Exploring Northern Thailand was on my list for several years now. I’d already visited Bangkok multiple times, learned how to dive in Ko Tao and had some great parties on gorgeous beaches in the south of Thailand. But I’d never been to the North.
When I realised that I would cross the Myanmar-Thailand border in the North of Thailand, I was stoked. And then the inevitable happened. I got disappointed.
Chiang Rai and Chiang Mai
Since I started this motorbike journey, my travels started to focus on the journey instead of the destination. On previous travels, it was all about the destination. Upon arrival in a new place, I would vigorously explore the surroundings, see the sights, do the activities and tick it off my list.
Traveling by motorbike changed this completely. I lost my interest of visiting all the sights and doing (often expensive) excursions. Now, it was all about riding beautiful roads and going into remote areas unreachable by public transport.
That said - I got disappointed when I rode from the Myanmar border to Chiang Rai, and later on to Chiang Mai. The road was in impeccable condition. Smooth, wide, brand-new tarmac. But the views less majestic than I expected and there was a lot more traffic compared with Myanmar. I barely switched on my GoPro to record anything as I didn't think the surroundings were worthy enough.
The hot spring that I spotted on my way to Chiang Mai was the most interesting sight of the day, and the people boiling eggs in it, did made me laugh!
My time in Chiang Mai was mostly spend on getting my bike serviced, searching for better motorbike gear and riding around Chiang Mai with the local biker group that I met. After spending New Years Eve in Chang Mai, I left for Pai. The first hour of riding turned out to be the same disappointing affair. Smooth highway and nothing interesting to see.
So I decided to step up my game. To see the beauty of Thailand, perhaps I had to approach my riding differently. I stopped, checked google maps and chose the first small side road that I saw on the map. It turned out to be the best decision of the day.
Soon after taking this road I noticed a small sign on the side of the road, saying: Elephant Retirement Park. I took the turn and rode down a short gravel path to a big house. The friendly owner came out to greet me immediately. He couldn’t believe I rode my bike all the way from India to his house!
I chatted for some time with him and he talked about how he started this Elephant Retirement Park. He was rescuing elephants for many years now. Elephants that had been working in the logging industry or carrying tourists around for their entire lives, got to enjoy a peaceful retirement here. He started a breeding programme as well, so there were 3 little baby elephants trotting around.
After having lunch there, I continued to Pai, riding a dirt track past rice paddies and through jungle. This gave me the taste for off-roading in Thailand!
Going off the beaten track
When I was riding on terrible roads in India, I was hoping for better roads. When I was riding on smooth tarmac in Thailand, I was hoping for difficult, horrible roads again. I am impossible!
To escape the gorgeous, smooth and open wide highways of Thailand, I started venturing off the main roads. Most of the times it turned out to be a success, like when riding to Pai. But not every time.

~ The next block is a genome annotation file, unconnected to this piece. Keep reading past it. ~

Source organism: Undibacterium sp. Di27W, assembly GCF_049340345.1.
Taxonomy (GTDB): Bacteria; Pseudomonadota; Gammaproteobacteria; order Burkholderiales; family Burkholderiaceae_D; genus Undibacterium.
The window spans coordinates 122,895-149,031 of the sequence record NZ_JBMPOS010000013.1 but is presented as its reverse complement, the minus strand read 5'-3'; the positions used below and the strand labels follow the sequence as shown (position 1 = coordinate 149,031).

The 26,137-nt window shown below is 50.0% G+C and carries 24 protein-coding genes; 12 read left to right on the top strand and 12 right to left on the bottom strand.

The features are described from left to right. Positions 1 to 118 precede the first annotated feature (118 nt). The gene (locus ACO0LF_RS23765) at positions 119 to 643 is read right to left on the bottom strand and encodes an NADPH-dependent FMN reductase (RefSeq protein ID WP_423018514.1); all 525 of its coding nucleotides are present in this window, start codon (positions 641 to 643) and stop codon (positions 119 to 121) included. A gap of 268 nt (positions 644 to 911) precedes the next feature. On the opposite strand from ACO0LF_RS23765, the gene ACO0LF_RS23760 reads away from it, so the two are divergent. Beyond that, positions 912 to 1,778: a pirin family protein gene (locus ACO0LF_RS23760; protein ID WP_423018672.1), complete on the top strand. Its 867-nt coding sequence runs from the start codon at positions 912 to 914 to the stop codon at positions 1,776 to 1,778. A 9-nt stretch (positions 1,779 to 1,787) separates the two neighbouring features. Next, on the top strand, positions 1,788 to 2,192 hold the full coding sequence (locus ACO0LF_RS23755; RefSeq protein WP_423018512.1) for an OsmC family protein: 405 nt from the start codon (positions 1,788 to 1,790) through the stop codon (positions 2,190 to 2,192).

The stretch of road from Pai to Mae Sariang is quite famous for its hundreds of curves. But I was tipped off to a bamboo bridge, about a half hour drive in the other direction. And guess what, after visiting the bamboo bridge (which was magnificent), I looked at Google Maps again. And what did I spot? That’s right, a shortcut!
Instead of backtracking that half hour, I could cut off a large part of the highway. Going by a small road. That was like music to my ears so I took off in that direction. It started off okay. The road was paved and wide. It then turned into a road which was paved and narrow. Then to a road which was unpaved and narrow. Until finally it could hardly qualify as road any longer.
The difficulty of riding it was in the deep carved out tracks, probably caused by pickup trucks in the wet season. The tracks made my bike fly all over the place, until the inevitable happened. To be honest, it wasn’t as spectacular of a crash as it looked like. I almost crashed, but could stop the bike just in time. But my back wheel got stuck in one of the deep tracks and the bike did not want to move a single inch.
After several minutes of trying to get loose, I decided that I would have to step off the bike. In a split second I lost balance of the bike and there it went while I was stepping off. Fail!
There was not a single soul in sight so I couldn’t ask anybody to help me get it back up. I took off the luggage and with all of my power (and sweat) I managed to get it back up. Getting the bike out of the deep track took several more minutes of pushing, pulling and sweating - but I did it!
The road became even trickier after this and even though there were a few close-calls, I didn’t drop Basanti again. I have to admit, that after more than 50 kilometers of ploughing through mud and taking huge bumps, I was quite happy to see some tarmac again.
At the end of the day, I inspected the damage of the day’s fall. The knuckle guard broke, the steering wheel was loose and my brake pads were squeaky. All in all not too bad. The knuckle guards were made from plastic so breaking it didn’t really come as a surprise, the steering wheel was easily tightened again and the brake pads cleaned. All set for new adventures in Thailand, bring it on!